How Magento Powers the World’s Biggest Brewing Company
November 13, 2018
The brewing company AB InBev started over 800 years ago, in the experienced hands of Belgian monks. It was in those ancient abbeys where one of their original beer brands, Leffe, was born. Today, AB InBev owns 500 of the world’s most famous beer brands, including Budweiser, Corona, and Stella Artois, and boasts 56 offices around the world including Belgium, São Paulo, New York City, London, and Bangkok. With annual sales of $56.4 Billion, AB InBev is considered one of the largest fast-moving consumer goods (FMCG) companies in the world, producing 613 million hectoliters of refreshing beverages each year.
“When I first got to AB InBev, I didn’t even know what a hectoliter was,” said Yang Tang, AB InBev’s Global Director of Engineering, speaking at Magento B2B Experience in September. “I learned that one hectoliter equals 26.4 gallons–that’s your average full-size SUV gas tank. So 613 million hectoliters, that’s a lot of fill-ups.”
Key to the company’s success is their B2B business, selling beers to bars, restaurants, and convenience stores. This was once an in-person experience, with salespeople selling directly to bar-owners. To rapidly digitize their business, AB InBev implemented a Contact 2.0 strategy to complement those traditional in-person sales and encourage online sales. Since then, online customers and revenue has grown by 100X. But the strategy did create growing pains: Operations became decentralized, with multiple platforms, inconsistent experiences, fragmented engineering capabilities, longer new site deployments, tech debt, and higher maintenance costs.
AB InBev needed a serious digital transformation. They tasked Magento Commerce, their core technology partner, with optimizing their B2B operations. An upgrade to Magento Commerce 2 was required. “Many of our South American zones decided to use Magento Commerce 1, and as we evolved we started to move those zones onto Magento Commerce 2,” said Yang. In the Southern Hemisphere, AB InBev’s customers are smaller bars and restaurants, who make regular orders for cases of beer. They were identified as having high growth potential, but with an Internet infrastructure that was not quite ready. Using a responsive mobile site, Parceiro AmBev in Brazil now offers delivery tracking on mobile, so bar owners can watch the truck wind its way towards them, even on a slow internet connection.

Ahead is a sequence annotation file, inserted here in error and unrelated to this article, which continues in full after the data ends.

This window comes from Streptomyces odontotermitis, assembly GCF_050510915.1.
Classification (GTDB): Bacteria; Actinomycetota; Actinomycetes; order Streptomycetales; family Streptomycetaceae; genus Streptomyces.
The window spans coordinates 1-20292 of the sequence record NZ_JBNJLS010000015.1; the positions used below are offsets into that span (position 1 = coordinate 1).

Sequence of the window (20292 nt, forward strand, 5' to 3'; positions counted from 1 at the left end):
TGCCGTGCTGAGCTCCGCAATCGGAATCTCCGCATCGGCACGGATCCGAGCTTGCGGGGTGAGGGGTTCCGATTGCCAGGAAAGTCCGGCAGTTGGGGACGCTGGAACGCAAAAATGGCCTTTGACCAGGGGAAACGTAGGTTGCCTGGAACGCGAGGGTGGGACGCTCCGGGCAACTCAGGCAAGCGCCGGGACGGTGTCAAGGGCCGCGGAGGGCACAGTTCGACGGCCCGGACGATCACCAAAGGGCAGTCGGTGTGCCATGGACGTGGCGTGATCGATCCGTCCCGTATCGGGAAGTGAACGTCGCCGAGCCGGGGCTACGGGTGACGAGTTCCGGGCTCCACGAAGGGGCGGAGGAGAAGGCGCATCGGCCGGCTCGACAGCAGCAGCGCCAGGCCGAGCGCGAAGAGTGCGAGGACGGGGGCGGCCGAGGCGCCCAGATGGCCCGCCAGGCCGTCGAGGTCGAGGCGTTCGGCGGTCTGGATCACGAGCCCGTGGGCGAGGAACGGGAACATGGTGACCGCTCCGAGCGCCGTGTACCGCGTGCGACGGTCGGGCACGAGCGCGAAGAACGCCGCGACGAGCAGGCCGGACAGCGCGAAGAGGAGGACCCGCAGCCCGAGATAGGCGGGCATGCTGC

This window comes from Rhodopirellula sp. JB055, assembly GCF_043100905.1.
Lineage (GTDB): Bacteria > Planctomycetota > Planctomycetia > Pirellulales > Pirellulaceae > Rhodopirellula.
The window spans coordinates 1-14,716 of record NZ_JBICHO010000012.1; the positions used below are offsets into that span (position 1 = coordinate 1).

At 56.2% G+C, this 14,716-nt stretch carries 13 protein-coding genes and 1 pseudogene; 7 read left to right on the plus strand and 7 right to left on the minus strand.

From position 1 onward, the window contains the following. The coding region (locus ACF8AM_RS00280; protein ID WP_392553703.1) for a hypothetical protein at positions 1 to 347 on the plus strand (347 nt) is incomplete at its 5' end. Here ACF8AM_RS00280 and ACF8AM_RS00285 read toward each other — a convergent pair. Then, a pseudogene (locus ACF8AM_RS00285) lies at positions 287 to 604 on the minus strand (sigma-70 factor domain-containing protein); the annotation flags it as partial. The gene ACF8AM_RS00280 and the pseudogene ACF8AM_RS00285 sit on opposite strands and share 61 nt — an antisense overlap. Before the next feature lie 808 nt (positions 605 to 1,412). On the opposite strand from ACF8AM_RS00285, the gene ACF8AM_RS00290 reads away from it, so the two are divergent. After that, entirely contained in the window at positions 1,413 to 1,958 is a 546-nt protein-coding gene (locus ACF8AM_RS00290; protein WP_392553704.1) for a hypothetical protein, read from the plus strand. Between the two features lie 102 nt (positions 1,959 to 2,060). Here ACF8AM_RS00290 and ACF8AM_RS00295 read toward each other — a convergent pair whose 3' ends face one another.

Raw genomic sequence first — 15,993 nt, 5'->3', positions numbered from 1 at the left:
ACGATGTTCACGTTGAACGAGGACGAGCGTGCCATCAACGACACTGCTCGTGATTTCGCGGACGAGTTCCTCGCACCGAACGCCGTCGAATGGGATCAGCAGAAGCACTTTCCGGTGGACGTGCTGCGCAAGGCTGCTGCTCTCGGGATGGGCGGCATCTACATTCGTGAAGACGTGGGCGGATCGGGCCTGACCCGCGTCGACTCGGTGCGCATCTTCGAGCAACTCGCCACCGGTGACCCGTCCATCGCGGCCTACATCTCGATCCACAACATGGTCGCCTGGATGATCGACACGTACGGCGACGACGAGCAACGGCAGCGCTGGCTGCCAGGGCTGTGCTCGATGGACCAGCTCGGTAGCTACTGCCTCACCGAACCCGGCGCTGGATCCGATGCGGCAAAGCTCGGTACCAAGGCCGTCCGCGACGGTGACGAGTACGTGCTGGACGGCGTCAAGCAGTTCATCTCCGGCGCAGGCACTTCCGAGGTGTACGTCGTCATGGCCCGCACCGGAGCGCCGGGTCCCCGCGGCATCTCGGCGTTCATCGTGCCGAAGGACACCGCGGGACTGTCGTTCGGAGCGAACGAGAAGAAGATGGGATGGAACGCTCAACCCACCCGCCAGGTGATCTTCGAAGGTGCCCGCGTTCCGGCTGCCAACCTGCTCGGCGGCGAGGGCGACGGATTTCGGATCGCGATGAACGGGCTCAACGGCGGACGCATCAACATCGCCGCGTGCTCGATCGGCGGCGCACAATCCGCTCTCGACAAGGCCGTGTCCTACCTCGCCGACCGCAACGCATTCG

“My business partners were screaming for expanded capabilities in financial services and loyalty,” added Yang. “So we had to reimagine our technology strategy to put our customers at the center.” Prior to AB InBev, Yang had served in leadership roles in Engineering and Product organizations at Walmart, eBay, and Accenture. The challenge at AB InBev was that they needed several different solutions to meet various customer needs, and each region came with its own challenges. Yang decided the answer was microservices. Integrated via APIs, these microservices provide optimal commerce, financial services, marketing, and loyalty solutions to their customers, while leveraging the same database, data model, and application logic for easier management by the global engineering organization. Microservices offer the flexibility they needed to meet regional requirements. “Teams from each zone (region) can choose from available services to gain specific functionalities that meet their unique needs. ”
“To make the customer number one you must...build with speed and for speed,” said Yang. With Magento, AB InBev could move quickly, start small, and add more investment as needed.The result was a B2B platform that is boosting the growth of AB InBev’s far flung markets, where bar owners and restaurant owners can make orders directly with ease. Customer adoption of the system is high.
As he wrapped up his talk on stage in Chicago, Yang asked the audience: “So why invest more in digital transformation?” The answer is in AB InBev’s motto. They want to build a company to last: ‘brewing beer and building brands that will continue to bring people together for the next 100 years and beyond.’ “To the victor goes the spoils,” said Yang. “But the bottom line is you’re never done.”